If rhythm band instruments are such fun, why don’t you just purchase that brightly colored plastic set at the toy store? The answer is simple: when you purchase rhythm band instruments you are purchasing sound, and plastic instruments sound like plastic food tastes. In short, it is worth the trip to the local music store and a visit to the percussion section. In order to get what you are looking for, however, you may need a few tips.
First, don’t be put off by the company: you probably will find yourself surrounded by at least a few purple-haired rock drummers. Second, do not admit that you are buying for a 3-year old; a small fib like, “I’m buying these for my step-son; he’s 17 and is into percussion,” will help you with the sales-man. (No one will believe that you are buying high quality instruments for a toddler.) Third, in addition to the list below, look for anything that looks like it is fun to play. Try everything! If you do not find it fun to play and do not like the sound, I guarantee that your child will be equally bored with the instrument.
Percussion Instruments and Imaginative Play
The first instrument which you want is a tambourine. Good tambourines are fairly tough and make lots of noise. (You will be amazed at how quickly you can feel like a Spanish dancer with one of these in your own living room!) Hand drums also can be found and should have a nice, fat sound. If you purchase a snare drum you must also purchase sticks and a stand. This is a more substantial investment, but any 3-year-old will love it! (Price: $100 - $150) Triangles come in several sizes – I recommend a medium. Price often determines quality; again, listen and compare. (Price $10-$12; the beater comes with it.) Good marachas, like tambourines, not only make prettier sounds but also can produce a much bigger sound than the toy variety. Claves are two sticks that you hit together, a simple idea but a good set makes a great sound. Wood blocks make several sounds and are hit with a stick (which you purchase separately). And after that, you are on your own. Look, ask to try, listen. If it is fun and it if fits within your budget, buy it!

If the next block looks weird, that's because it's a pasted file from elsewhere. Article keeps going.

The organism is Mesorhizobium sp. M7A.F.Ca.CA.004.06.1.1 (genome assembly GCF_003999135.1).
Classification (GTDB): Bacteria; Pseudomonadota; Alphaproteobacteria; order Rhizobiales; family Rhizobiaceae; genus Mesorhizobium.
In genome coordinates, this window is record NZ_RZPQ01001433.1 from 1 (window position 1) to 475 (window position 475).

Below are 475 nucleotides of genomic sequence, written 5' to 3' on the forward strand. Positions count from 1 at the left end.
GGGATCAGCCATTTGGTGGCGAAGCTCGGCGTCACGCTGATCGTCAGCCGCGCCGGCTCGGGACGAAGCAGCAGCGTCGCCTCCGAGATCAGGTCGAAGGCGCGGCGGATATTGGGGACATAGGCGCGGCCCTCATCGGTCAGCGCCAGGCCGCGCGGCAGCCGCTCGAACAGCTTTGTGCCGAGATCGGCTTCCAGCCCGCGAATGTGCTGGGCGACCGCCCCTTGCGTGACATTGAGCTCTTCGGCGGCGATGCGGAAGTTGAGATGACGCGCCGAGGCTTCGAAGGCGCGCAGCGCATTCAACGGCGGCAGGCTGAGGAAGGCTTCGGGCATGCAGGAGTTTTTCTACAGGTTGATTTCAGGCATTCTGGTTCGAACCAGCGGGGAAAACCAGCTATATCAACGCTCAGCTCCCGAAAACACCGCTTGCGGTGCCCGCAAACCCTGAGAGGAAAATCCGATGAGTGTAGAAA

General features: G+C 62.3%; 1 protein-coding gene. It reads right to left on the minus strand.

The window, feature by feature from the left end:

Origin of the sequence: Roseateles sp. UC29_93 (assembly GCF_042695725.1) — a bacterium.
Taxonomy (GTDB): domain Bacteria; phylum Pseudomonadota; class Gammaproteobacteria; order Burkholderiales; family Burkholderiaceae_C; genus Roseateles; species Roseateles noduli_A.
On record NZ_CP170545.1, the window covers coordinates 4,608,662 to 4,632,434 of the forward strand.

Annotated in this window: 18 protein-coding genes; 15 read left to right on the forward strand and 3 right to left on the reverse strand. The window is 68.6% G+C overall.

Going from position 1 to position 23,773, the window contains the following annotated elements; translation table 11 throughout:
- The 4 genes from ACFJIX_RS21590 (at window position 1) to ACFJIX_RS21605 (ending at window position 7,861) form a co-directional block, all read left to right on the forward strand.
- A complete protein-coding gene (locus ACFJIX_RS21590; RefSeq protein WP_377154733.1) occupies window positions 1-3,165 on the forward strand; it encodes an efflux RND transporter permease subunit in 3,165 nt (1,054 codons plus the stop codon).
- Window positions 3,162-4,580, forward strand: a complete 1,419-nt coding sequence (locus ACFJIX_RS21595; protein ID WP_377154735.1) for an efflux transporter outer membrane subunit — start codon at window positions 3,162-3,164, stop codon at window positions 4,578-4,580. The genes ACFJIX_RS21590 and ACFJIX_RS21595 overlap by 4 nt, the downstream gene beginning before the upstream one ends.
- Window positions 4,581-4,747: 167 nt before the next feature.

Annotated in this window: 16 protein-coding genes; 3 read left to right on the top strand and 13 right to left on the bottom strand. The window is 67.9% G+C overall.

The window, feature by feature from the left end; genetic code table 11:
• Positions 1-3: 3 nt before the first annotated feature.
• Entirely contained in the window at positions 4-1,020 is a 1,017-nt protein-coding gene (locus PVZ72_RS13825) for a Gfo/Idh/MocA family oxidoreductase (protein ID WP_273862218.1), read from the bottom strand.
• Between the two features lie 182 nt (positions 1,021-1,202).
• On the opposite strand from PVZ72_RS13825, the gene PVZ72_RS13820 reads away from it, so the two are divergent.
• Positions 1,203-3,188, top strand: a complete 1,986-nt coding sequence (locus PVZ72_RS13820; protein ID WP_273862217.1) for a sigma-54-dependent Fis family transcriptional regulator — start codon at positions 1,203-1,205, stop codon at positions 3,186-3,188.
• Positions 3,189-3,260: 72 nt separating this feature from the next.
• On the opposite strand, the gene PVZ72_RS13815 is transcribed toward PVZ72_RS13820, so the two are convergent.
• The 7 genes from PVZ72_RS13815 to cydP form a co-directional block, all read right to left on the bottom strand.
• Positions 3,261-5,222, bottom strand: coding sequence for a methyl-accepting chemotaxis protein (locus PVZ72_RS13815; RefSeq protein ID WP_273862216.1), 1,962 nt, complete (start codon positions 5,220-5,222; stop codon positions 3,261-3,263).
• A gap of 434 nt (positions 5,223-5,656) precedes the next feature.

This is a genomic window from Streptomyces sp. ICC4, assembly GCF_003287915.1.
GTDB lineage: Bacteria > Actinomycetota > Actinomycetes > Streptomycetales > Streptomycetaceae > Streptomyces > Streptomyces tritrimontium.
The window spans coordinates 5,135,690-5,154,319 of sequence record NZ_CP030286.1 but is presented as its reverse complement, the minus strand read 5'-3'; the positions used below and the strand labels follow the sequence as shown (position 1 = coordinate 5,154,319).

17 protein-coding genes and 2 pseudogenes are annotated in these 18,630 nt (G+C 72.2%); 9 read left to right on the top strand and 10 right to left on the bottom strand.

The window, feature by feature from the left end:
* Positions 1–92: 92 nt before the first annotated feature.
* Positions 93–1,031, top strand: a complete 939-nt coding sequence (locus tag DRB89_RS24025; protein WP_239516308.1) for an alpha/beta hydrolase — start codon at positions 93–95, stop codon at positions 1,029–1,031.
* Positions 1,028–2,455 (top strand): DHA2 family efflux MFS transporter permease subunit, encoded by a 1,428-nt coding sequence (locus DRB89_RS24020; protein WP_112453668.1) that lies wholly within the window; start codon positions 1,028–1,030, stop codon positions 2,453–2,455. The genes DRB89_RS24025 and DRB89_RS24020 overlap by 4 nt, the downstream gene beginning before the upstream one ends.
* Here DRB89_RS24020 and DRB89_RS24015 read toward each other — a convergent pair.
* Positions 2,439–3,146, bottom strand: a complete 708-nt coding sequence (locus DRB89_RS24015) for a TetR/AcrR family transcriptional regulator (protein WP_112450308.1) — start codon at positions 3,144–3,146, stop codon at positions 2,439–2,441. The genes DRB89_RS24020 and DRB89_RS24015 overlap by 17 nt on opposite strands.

This will be the beginning of your child’s instrument collection. If your child enjoys them, you will move on to the trumpet mouthpiece, the harmonica, the penny whistle and the recorder. Unlike the plastic set, these instruments will never be thrown out. Ours are packed every summer and always find their way into the picnic basket. To the surprise of many, wafting across the bay on the way home from a day’s sailing, one can hear strains of Gilbert and Sullivan or “Baby Beluga,” as the instruments purchased when our boys were toddlers are still brought out, played and enjoyed.
Simon, Bonnie. “I Got Rhythm: Buying Quality Percussion Instruments for Your Preschooler.” Washington Parent July/August 1996: Print
© MAESTRO CLASSICS. DIV OF SIMON & SIMON, LLC, 2015.